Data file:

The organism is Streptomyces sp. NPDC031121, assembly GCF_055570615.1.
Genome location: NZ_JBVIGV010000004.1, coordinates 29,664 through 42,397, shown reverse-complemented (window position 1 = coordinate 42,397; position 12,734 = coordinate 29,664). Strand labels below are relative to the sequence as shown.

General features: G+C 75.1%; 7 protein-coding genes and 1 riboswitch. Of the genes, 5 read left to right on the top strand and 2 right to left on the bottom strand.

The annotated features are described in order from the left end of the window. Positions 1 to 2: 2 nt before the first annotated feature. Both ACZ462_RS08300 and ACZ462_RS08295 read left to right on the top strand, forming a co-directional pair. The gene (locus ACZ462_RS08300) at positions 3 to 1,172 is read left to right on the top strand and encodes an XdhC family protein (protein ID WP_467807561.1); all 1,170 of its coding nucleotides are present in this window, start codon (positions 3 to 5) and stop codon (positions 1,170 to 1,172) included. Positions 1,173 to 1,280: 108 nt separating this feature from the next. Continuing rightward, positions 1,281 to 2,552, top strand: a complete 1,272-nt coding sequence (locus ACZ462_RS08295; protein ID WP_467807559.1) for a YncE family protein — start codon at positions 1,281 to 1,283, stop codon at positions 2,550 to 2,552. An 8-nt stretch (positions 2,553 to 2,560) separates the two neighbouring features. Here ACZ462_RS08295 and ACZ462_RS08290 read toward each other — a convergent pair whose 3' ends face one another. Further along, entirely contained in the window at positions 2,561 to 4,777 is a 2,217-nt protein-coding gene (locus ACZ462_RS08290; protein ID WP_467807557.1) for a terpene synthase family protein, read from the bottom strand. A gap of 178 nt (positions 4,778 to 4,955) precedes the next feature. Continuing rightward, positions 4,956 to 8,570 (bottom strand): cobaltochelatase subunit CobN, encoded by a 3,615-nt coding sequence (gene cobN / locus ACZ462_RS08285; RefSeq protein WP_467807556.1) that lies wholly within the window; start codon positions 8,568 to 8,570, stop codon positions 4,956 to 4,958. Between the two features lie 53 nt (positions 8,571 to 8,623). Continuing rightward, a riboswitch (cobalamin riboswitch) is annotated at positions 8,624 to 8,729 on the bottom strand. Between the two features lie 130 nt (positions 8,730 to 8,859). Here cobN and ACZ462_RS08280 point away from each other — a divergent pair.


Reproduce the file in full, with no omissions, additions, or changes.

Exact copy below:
The organism is Streptomyces sp. NPDC031121, assembly GCF_055570615.1.
Genome location: NZ_JBVIGV010000004.1, coordinates 29,664 through 42,397, shown reverse-complemented (window position 1 = coordinate 42,397; position 12,734 = coordinate 29,664). Strand labels below are relative to the sequence as shown.

General features: G+C 75.1%; 7 protein-coding genes and 1 riboswitch. Of the genes, 5 read left to right on the top strand and 2 right to left on the bottom strand.

The annotated features are described in order from the left end of the window. Positions 1 to 2: 2 nt before the first annotated feature. Both ACZ462_RS08300 and ACZ462_RS08295 read left to right on the top strand, forming a co-directional pair. The gene (locus ACZ462_RS08300) at positions 3 to 1,172 is read left to right on the top strand and encodes an XdhC family protein (protein ID WP_467807561.1); all 1,170 of its coding nucleotides are present in this window, start codon (positions 3 to 5) and stop codon (positions 1,170 to 1,172) included. Positions 1,173 to 1,280: 108 nt separating this feature from the next. Continuing rightward, positions 1,281 to 2,552, top strand: a complete 1,272-nt coding sequence (locus ACZ462_RS08295; protein ID WP_467807559.1) for a YncE family protein — start codon at positions 1,281 to 1,283, stop codon at positions 2,550 to 2,552. An 8-nt stretch (positions 2,553 to 2,560) separates the two neighbouring features. Here ACZ462_RS08295 and ACZ462_RS08290 read toward each other — a convergent pair whose 3' ends face one another. Further along, entirely contained in the window at positions 2,561 to 4,777 is a 2,217-nt protein-coding gene (locus ACZ462_RS08290; protein ID WP_467807557.1) for a terpene synthase family protein, read from the bottom strand. A gap of 178 nt (positions 4,778 to 4,955) precedes the next feature. Continuing rightward, positions 4,956 to 8,570 (bottom strand): cobaltochelatase subunit CobN, encoded by a 3,615-nt coding sequence (gene cobN / locus ACZ462_RS08285; RefSeq protein WP_467807556.1) that lies wholly within the window; start codon positions 8,568 to 8,570, stop codon positions 4,956 to 4,958. Between the two features lie 53 nt (positions 8,571 to 8,623). Continuing rightward, a riboswitch (cobalamin riboswitch) is annotated at positions 8,624 to 8,729 on the bottom strand. Between the two features lie 130 nt (positions 8,730 to 8,859). Here cobN and ACZ462_RS08280 point away from each other — a divergent pair.